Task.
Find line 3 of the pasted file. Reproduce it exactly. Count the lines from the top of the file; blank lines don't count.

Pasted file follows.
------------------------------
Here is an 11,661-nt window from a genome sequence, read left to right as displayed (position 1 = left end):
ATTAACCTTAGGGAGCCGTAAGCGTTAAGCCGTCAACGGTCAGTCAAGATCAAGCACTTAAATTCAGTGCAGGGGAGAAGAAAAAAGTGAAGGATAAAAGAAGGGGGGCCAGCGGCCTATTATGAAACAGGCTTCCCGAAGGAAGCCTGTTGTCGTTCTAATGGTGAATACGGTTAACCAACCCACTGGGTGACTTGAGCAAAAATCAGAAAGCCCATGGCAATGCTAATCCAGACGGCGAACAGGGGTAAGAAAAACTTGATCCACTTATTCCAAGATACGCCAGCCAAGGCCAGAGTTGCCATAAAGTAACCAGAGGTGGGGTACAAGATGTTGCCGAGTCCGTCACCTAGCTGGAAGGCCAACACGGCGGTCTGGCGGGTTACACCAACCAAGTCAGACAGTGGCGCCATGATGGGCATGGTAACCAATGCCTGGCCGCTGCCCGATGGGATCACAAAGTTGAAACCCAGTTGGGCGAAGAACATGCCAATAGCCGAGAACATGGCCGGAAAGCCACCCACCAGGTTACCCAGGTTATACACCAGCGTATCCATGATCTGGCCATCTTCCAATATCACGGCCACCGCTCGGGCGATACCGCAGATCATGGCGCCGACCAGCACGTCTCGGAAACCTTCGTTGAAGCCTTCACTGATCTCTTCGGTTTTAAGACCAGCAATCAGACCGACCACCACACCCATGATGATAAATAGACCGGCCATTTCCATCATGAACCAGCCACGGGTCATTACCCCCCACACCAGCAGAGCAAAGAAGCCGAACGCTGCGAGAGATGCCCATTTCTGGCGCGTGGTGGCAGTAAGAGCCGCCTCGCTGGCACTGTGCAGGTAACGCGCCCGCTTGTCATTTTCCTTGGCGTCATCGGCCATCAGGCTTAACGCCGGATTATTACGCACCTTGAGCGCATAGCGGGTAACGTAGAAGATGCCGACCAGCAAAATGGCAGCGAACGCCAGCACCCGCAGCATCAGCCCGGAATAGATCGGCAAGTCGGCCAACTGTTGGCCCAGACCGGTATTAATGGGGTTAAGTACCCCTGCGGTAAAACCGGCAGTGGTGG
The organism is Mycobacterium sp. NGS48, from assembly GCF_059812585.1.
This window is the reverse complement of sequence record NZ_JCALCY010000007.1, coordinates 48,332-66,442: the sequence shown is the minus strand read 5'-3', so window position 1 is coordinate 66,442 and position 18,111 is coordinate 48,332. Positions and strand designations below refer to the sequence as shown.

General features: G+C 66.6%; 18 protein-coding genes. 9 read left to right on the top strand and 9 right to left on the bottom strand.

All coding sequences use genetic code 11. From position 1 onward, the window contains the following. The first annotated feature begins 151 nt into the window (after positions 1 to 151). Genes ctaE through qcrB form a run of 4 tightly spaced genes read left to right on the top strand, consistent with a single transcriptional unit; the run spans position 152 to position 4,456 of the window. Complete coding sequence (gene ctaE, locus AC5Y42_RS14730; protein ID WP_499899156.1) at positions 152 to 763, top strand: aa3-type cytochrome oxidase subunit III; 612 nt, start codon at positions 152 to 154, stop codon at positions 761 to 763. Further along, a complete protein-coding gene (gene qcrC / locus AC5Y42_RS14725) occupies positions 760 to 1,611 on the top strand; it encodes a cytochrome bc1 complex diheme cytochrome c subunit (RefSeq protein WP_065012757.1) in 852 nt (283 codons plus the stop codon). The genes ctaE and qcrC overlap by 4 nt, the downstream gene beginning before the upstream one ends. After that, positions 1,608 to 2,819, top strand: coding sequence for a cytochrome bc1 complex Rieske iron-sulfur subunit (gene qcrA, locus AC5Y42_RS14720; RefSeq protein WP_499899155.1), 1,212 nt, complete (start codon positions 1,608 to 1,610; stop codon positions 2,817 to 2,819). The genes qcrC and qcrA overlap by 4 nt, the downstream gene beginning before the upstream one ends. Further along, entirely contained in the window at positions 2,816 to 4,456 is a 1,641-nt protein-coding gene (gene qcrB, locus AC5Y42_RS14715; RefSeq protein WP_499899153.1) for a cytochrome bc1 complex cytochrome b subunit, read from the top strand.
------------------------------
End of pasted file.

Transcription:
The organism is Mycobacterium sp. NGS48, from assembly GCF_059812585.1.